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Summary:

Microsoft has taken a big step toward standards-based web video by announcing support for HTML5 and the H.264 encoding format in Internet Explorer 9, the next version of its web browser. At its MIX10 developers conference, Microsoft became the latest company to throw its weight behind […]

Microsoft has taken a big step toward standards-based web video by announcing support for HTML5 and the H.264 encoding format in Internet Explorer 9, the next version of its web browser. At its MIX10 developers conference, Microsoft became the latest company to throw its weight behind H.264-based HTML video playback, following YouTube and Vimeo.

Using HTML5, publishers will be able to serve video directly into certain modern browsers without an external plugin like Adobe Flash or Microsoft Silverlight. Up until recently, however, most browsers didn’t support H.264 as the default encoding format. Today, users can access HTML5 video encoded in H.264 with Chrome, Safari or Internet Explorer with Google’s ChromeFrame installed. That means that only about 25 percent of users can actually watch HTML5 video encoded in H.264, according to Vimeo. But adding H.264 support to the latest version of Internet Explorer could boost the number of people that will be able to view video in browser without requiring a plugin.

Although Internet Explorer has been losing share for years, it still holds a sizable portion of the browser market — more than 60 percent in February, according to NetMarketShare. Launched about a year ago, Internet Explorer 8 has roughly 22 percent market share, while IE6 still holds a surprising 20 percent, despite being nearly 10 years old. But that could end soon, as multiple sites, including YouTube, are ending support for that version.

While H.264 is slowly becoming the default encoding format for video on the web, it isn’t yet supported by Firefox and Opera. Despite the fact that H.264 licensing body MPEG LA announced that it will extend its royalty-free license of the video codec for an additional five years, Firefox creator Mozilla continues to shy away from supporting H.264. Instead, Mozilla has decided to support video through the Ogg Vorbis encoding format, which is open source and therefore isn’t encumbered by licenses.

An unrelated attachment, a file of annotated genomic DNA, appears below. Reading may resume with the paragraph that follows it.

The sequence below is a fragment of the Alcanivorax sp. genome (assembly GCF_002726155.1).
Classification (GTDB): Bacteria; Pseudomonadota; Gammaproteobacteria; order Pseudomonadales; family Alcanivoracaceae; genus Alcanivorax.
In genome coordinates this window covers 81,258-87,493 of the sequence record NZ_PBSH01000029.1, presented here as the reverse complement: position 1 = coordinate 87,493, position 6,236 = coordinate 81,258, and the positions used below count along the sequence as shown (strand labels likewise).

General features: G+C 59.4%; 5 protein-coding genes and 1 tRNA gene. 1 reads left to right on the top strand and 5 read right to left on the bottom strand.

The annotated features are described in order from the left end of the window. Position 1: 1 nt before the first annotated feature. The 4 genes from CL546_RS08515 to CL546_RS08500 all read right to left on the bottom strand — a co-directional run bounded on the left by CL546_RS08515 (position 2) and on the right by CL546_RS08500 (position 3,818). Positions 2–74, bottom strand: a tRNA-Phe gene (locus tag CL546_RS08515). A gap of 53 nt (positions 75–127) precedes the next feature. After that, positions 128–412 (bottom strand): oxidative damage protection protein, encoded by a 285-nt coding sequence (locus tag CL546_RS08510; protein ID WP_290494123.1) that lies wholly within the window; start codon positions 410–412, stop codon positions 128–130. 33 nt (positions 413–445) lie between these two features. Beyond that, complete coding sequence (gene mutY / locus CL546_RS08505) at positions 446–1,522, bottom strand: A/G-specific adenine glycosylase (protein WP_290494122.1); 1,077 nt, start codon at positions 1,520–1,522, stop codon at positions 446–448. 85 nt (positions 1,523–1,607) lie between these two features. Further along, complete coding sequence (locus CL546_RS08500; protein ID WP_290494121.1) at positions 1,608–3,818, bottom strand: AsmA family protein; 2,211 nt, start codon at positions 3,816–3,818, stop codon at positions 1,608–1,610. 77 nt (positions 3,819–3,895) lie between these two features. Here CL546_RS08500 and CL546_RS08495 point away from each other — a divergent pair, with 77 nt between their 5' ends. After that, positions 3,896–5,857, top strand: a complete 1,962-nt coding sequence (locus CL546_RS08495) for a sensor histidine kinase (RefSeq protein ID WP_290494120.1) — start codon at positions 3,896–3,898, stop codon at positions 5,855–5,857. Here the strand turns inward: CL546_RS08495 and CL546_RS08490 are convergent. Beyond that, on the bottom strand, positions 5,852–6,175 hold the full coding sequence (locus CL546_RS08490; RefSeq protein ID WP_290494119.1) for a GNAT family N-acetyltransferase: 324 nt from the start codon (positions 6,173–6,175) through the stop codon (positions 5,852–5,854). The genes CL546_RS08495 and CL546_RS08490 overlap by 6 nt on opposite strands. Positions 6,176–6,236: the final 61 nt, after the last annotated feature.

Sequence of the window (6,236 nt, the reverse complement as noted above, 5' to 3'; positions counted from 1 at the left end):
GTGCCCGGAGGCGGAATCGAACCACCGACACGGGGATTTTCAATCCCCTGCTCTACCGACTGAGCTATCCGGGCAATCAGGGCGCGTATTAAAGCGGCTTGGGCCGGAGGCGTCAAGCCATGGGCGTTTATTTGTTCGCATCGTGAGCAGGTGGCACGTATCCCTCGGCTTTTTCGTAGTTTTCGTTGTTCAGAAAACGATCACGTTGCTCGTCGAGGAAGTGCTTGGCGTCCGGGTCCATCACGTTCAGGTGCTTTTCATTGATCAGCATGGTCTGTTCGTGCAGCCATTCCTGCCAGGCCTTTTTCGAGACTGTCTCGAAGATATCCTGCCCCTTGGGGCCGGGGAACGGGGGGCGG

While Microsoft’s support of HTML5 and H.264 could potentially give in-browser video viewing a big boost, there are a number of issues that need to be resolved before the standard goes mainstream. In addition to lack of universal browser support, HTML5 also lacks support for advertising, the majority of which is built in Flash.

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  1. Microsoft is the spawn of EVIL. They have little interest in true standards. Their sole goal is
    World domination and pushing their platform down everyones throat.

  2. Kaltura Launches HTML5Video.org, Publishes HTML5 Media Library Thursday, March 18, 2010

    [...] Speaking of which: HTML5Video.org is heavily branded by and geared towards the solutions available from Kaltura. One has to wonder whether this will help or hurt their effort to gather support for an open format that just this week received support from industry heavyweights like Microsoft. [...]

  3. Microsoft must really want Bing to be the default search provider on the iPhone and iPad. First backing Apple against HTC and now supporting H264 and HTML5 which Apple has been pushing hard for.

  4. CBS Testing Out HTML5 for iPad Videos Thursday, March 25, 2010

    [...] weight behind the new standard for delivering video. Microsoft announced last week that it would support HTML5 video and H.264 encoding in Internet Explorer 9, the next version of its web browser. Meanwhile, YouTube and Vimeo have both [...]

  5. Flash Front End » Linux Magazine: Flash, HTML5 and Silverlight Thursday, March 25, 2010

    [...] has worked hard on HTML5 and is already testing out HTML5 video with H.264 on YouTube. Microsoft is also supporting HTML5 and H.264 with IE9. Oracle seems to be interested in pushing JavaFX, which could be a competitor to Flash if [...]

  6. Mobile Internet Solutions » Can Flash Survive HTML5? Monday, March 29, 2010

    [...] has worked hard on HTML5 and is already testing out HTML5 video with H.264 on YouTube. Microsoft is also supporting HTML5 and H.264 with IE9. Oracle seems to be interested in pushing JavaFX, which could be a competitor to Flash if [...]

  7. Google to Open-source VP8 for HTML5 Video Monday, April 12, 2010

    [...] YouTube, Microsoft’s Internet Explorer 9 and Apple — through its iPad, iPhone and Safari browser — have all thrown their weight [...]

  8. Google to Open-source VP8 for HTML5 Video « urban-listening Tuesday, April 13, 2010

    [...] YouTube, Microsoft’s Internet Explorer 9 and Apple — through its iPad, iPhone and Safari browser — have all thrown their weight behind [...]

  9. Apple May Be Gunning for Open Source Codecs Friday, April 30, 2010

    [...] Safari, Microsoft’s IE9 and Google’s Chrome all support H.264 encoding for HTML5 video, but the Firefox and Opera web [...]

  10. Apple May Be Gunning for Open Source Codecs | YourMacBook.com Friday, April 30, 2010

    [...] Safari, Microsoft’s IE9 and Google’s Chrome all support H.264 encoding for HTML5 video, but the Firefox and Opera web [...]

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